Apr 13, 2009, 10:12 pm


    The County has never provided much in the way of services to rural dwellers, nor was it expected. Ranch/ranchette (?) owners were hip to that when they chose to live where they live — it’s part of the deal. If they had wanted urban services, guess what? They would have chosen to live in town. I’m really tired of this argument. In any event, far-flung ill-fated PCs like Avimor plunked down in a rural setting will cost the County a helluva a lot more than a few expectationless “ranchettes” ever could. Wait and see. This is going to be one ugly ride. I seriously doubt those high-density tax dollars you crave will ever materialize. Rural folks call that ‘reality.’

  7. Clip, ranchette residents do want urban services – they just don’t want to pay urban taxes. Because of their low-density, roads, fire, police, EMS, mail, schools, cable, phone, power, etc., all cost more to provide and maintain. They pay no premium for their low-density lifestyle, and instead everyone else has to absorb the cost of their lifestyle choice. Also, unless they are pooping and sucking water out of the ground at the same time, water and sewer also cost more to provide. They also put more miles on the road because, being the rugged individualists they are, they have to drive farther to reach that godawful city for work, public open space, recreation and shopping.

    At least planned communities group these homes so as to preserve open space and they purposefully plan for commercial development. As the development of Meridian shows, the imprimatur of a city government on your development doesn’t mean you have fundamental trip containment or connectivity.

  8. Of course those few residents enjoy the open space. The rest of us would enjoy it even more if they weren’t there either.

  9. Clippityclop
    Apr 14, 2009, 6:43 am

    And lastly, Wonkster, puh-leeze don’t hold up Hidden Springs as a model of responsible PC stewardship. Not only is that development NOT selfsustaining by the wildest stretch of the imagination, but with the grading of the now dumped/sold off 8th addition above Cartwright (which Mr. Martin swore during a town meeting would never be developed and left as open space, largely because the hillside is so obviously unstable)entire hills were leveled and Currant Creek filled in. What an environmental atrocity! No sir, Hidden Springs has had way more more impact than a few scattered ‘ranchettes,’ so quit deceiving yourself.

    It’s been more than ten years now, and I suspect even your fire station is still unmanned by professionals at various shifts… at least I still see the County responding from town and I’m pretty sure the BLM boys put out your last fire when they were returning from a call from Horseshoe Bend.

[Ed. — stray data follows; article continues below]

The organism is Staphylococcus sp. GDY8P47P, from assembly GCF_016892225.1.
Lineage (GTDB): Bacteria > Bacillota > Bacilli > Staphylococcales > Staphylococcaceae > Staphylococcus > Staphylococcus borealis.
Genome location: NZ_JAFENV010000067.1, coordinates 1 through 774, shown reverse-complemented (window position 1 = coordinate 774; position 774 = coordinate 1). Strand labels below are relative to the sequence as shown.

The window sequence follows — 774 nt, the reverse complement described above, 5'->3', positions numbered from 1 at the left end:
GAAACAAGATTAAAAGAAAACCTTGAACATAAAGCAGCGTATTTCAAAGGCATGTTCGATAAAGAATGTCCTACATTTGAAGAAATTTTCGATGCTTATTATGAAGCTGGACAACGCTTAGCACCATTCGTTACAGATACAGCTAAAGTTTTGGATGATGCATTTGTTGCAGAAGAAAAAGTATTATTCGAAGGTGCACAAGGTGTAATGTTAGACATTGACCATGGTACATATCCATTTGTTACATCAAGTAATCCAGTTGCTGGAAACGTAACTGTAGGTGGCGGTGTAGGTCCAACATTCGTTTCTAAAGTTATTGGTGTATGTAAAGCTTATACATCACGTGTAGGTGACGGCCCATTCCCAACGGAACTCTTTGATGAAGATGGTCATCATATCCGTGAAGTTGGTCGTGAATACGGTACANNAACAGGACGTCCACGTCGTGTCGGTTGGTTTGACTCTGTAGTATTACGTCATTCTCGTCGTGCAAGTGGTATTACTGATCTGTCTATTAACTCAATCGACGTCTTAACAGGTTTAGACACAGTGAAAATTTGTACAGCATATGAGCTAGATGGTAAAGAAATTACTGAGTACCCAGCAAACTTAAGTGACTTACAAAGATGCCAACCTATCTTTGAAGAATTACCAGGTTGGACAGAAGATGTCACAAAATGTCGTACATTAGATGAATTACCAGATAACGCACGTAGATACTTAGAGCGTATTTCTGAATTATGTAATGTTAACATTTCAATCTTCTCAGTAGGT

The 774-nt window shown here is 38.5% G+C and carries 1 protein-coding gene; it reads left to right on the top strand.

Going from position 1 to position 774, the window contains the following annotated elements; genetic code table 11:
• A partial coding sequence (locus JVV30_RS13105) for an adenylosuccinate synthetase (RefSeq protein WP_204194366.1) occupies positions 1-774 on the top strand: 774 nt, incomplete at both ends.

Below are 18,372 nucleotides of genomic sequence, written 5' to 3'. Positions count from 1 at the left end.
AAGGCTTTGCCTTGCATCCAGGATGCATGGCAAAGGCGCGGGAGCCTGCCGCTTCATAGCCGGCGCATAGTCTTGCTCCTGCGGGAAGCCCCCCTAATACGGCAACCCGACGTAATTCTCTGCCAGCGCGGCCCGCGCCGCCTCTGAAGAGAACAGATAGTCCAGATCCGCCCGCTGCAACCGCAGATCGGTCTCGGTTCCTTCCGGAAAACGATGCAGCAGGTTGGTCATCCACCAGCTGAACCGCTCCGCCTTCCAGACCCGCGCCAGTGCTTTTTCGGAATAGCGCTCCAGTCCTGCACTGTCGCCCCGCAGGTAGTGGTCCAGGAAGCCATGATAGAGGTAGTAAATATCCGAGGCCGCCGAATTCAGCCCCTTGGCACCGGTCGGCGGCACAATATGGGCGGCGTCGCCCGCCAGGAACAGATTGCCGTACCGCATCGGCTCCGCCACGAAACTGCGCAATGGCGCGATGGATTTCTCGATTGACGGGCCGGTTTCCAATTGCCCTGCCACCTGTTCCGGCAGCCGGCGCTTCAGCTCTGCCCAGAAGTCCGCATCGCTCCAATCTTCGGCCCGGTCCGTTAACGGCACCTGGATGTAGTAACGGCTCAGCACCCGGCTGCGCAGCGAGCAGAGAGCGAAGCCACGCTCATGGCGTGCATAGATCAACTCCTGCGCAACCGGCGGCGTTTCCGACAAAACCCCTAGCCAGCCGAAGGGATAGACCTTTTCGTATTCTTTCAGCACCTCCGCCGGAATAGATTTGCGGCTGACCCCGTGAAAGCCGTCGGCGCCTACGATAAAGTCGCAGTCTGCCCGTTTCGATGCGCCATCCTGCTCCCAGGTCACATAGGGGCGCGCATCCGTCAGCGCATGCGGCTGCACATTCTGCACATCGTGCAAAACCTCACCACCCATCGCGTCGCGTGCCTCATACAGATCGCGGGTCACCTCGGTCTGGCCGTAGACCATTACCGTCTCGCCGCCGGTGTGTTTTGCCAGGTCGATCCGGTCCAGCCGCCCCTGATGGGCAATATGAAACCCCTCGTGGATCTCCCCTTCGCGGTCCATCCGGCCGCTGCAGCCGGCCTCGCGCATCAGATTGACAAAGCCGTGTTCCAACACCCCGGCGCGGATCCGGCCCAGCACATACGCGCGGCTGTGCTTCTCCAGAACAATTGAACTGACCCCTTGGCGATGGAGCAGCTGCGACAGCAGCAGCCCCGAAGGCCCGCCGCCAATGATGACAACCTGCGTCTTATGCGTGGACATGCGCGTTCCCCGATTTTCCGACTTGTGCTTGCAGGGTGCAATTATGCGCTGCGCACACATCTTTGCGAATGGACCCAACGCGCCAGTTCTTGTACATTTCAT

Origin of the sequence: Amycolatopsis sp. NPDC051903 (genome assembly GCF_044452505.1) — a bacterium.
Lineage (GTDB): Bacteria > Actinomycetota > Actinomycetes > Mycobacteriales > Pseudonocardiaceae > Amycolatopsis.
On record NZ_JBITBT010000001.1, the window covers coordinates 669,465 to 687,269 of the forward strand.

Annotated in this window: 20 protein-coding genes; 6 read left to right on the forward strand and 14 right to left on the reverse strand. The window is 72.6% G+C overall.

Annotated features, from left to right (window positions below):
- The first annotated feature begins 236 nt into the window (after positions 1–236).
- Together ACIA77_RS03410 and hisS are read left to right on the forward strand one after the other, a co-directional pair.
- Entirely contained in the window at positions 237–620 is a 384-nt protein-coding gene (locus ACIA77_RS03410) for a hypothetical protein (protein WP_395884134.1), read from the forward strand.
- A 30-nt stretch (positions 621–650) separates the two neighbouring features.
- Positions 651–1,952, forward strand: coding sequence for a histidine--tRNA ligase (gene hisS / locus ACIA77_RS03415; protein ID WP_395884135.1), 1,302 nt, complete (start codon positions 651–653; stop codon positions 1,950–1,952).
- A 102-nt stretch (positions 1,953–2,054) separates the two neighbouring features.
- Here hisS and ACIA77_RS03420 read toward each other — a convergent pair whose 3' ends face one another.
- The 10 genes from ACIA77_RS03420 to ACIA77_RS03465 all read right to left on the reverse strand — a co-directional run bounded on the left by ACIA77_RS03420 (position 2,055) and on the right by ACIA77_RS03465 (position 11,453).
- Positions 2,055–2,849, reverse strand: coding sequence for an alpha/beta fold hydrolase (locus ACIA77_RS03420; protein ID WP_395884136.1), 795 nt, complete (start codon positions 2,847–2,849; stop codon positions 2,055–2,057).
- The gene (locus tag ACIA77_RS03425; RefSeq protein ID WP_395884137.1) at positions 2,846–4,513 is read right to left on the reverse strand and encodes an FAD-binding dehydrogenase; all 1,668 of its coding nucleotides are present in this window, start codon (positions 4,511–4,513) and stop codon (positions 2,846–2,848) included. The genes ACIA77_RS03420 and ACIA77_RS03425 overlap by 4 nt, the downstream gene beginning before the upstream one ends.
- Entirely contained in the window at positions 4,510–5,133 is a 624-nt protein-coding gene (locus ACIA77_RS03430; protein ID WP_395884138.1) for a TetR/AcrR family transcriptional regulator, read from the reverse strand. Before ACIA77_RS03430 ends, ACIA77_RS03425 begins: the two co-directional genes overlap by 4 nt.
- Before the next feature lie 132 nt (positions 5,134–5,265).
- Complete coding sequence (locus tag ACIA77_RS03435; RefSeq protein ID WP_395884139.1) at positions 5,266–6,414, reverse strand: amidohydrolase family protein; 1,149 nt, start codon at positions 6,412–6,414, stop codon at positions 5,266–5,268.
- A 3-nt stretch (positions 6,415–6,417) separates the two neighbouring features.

10. Why is anyone surprised with these latest developments? The G man and many contributors on this, as well as numerous other sites, have been warning of this outcome for at least the last two years. Yet, with the exception of Sharon Ullman and Sara Baker, we keep electing the same “schmucks” to office. Until we “cut off the head of the snake” we will continue to be saddled with paying for all these poor choices by our elected and appointed officials.

  11. There are Wise Men, and Then There are the Commissioners
    Apr 14, 2009, 8:21 am

    The difference between wise men and fools, is that the wise learn from their mistakes.

    Pinnacle Corp, the parent of SunCor/Avimor has learned from their mistakes and is getting out of the planned community business.

    Ada County, for its part is set to extend the foolishness by giving the developers a two year extension to get several more of these lead balloons off the ground.

    Other posters have suggested, facetiously I used to think, that we should just turn the county over to the developers, after all, how different would it be from the current situation. Right now, that looks like good advice. Pinnacle Corp, one of the biggest of the big, is shedding itself of planned communities. If only Ada County were that wise.

  12. For some reason, the G didn’t put up my last response. In any case, Clip, I never held up Hidden Springs or any other place as a model of good development; people don’t come to this site to discuss good development or anything else good. My point is that while some complain about how the public will have to pick up the costs for Avimor being stalled, we routinely approve low-density development that requires a subsidy from those living in higher-density development. Why isn’t that much of an issue I wonder?

    EDITOR NOTE–Wonk, you are always welcome, even if your comments are sometimes snarky and ill conceived. 🙂

  13. Clippityclop
    Apr 14, 2009, 12:04 pm